scrambles data before encryption, so that no two identical mes-
sage do not result in identical encrypted data [Goluboff, 2015].
There are also new symmetric cryptography based solutions
Figure 2. Symmetric and public key algorithms
proposed; block ciphers CLEFIA and PRESENT, stream ci-
pher project eSTREAM and the lightweight hash algorithm
SHA-3. [Katagi and Moriai, 2008].
Public key authentication (PKA) differs from symmetric
ones that when symmetric key algorithms use the same key
for encryption and decryption, PKA uses a paired set of keys
that consist of a secret key for decryption and a public key
for encryption (Figure 2) [Tatham, 2004]. PKA does not get
broken if the one of the keys is discovered, thus it is more
secure than symmetric algorithms. But this mechanism also
requires great number of resources, and at this time there are
no solutions that would be lightweight and secure enough to
be a good ﬁt for IoT. [Katagi and Moriai, 2008].
B. Lightweight Cryptography
Lightweight Cryptography (LWC) could resolve the prob-
lems that the conventional cryptosystems present. LWC is a
cryptographic protocol made speciﬁcity to use with devices
that have limited resources, RFID tags and sensors for ex-
ample. LWC could be implemented in IoT, by standardiz-
ing a general-purpose solution. ISO/IEC 29192 describes the
lightweight properties based on target platform [ISO, 2012].
When implementing a protocol to an IoT device, energy con-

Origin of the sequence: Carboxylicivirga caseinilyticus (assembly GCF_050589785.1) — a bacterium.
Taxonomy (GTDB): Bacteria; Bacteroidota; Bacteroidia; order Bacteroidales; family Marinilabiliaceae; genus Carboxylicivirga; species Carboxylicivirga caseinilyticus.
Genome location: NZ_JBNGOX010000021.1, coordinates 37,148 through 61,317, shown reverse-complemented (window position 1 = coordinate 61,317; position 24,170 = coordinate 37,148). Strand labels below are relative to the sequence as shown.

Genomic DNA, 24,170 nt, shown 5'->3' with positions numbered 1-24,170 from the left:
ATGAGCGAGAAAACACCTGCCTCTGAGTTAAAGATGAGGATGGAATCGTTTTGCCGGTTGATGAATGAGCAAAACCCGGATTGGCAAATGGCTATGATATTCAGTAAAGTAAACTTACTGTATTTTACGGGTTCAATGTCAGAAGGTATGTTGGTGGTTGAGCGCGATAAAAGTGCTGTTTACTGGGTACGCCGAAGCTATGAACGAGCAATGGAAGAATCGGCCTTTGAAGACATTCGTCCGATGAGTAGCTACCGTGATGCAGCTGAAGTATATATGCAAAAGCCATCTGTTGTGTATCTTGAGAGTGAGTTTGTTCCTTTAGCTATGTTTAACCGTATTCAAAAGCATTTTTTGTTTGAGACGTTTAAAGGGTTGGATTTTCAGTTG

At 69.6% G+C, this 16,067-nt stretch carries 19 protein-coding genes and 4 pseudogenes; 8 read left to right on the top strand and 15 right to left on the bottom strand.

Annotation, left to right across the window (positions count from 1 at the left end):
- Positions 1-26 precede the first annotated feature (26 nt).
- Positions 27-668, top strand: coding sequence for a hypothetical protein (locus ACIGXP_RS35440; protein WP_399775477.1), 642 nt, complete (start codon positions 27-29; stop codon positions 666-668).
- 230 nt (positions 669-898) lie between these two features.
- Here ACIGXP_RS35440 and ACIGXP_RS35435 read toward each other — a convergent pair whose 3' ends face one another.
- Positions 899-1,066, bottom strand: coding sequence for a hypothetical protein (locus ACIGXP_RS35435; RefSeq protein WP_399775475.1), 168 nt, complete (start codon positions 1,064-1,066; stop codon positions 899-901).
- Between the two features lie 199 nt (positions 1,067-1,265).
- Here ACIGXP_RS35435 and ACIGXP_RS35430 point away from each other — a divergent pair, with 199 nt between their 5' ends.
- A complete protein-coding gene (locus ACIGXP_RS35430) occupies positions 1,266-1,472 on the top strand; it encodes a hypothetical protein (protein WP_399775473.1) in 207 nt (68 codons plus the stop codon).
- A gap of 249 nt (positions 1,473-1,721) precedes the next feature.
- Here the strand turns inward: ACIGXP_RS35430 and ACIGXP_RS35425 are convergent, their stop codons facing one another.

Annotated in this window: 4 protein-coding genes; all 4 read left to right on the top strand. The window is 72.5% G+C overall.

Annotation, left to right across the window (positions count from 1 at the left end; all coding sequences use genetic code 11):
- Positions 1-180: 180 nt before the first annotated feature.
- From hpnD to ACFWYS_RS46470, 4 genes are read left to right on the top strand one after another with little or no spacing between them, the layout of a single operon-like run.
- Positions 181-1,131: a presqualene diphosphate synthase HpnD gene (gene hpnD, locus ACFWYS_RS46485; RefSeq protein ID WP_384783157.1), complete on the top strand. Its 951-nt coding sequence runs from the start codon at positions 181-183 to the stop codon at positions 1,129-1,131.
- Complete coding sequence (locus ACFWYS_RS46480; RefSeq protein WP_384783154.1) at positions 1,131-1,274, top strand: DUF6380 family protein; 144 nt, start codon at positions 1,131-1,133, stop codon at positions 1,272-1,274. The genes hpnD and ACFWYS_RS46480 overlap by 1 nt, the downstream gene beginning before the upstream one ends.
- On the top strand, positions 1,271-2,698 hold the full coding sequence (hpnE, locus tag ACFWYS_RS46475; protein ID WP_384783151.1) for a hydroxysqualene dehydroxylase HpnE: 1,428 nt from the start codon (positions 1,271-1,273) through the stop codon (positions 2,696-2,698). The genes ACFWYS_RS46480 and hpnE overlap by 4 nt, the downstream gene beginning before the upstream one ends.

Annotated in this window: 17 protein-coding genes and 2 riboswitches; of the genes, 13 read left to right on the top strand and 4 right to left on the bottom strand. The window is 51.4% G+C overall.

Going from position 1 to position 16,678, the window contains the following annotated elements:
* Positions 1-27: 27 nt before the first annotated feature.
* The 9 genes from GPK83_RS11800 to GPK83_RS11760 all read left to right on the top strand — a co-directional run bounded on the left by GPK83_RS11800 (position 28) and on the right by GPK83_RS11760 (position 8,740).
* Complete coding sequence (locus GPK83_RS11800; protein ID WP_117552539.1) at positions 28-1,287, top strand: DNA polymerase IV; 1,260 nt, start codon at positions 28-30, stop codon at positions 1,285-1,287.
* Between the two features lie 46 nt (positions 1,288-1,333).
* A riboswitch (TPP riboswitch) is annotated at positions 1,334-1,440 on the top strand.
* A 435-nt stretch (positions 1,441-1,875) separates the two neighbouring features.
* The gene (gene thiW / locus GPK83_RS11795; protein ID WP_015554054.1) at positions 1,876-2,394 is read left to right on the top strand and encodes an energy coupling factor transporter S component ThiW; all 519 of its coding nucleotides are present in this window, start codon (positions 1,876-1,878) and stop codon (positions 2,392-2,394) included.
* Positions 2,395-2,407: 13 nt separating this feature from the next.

sumption, and the amount of random access memory (RAM)
used are good indications of lightweight or heavyweight solu-
tions. LWC would have a smaller footprint when considering
implementation compared to other network security protocols
like TLS. The beneﬁts would be more efﬁcient end-to-end
communication and smaller footprint of the cryptographic
resources needed. LWC for IoT is currently only theorized,
since standardization for a variety of devices is complex.
[Katagi and Moriai, 2008].
IoT is an evergrowing technology and with it comes an
everﬂowing stream of data. What follows is an acute need
for better security implementations, as the data is presumed
to preserve the fundamental aspects of information security.
Secure communications and software present challenges, since
traditional solutions are poor in the IoT environment. New
cryptographic solutions like LWC are theorized, but not stan-
dardized yet because of the diverse pool of IoT hardware.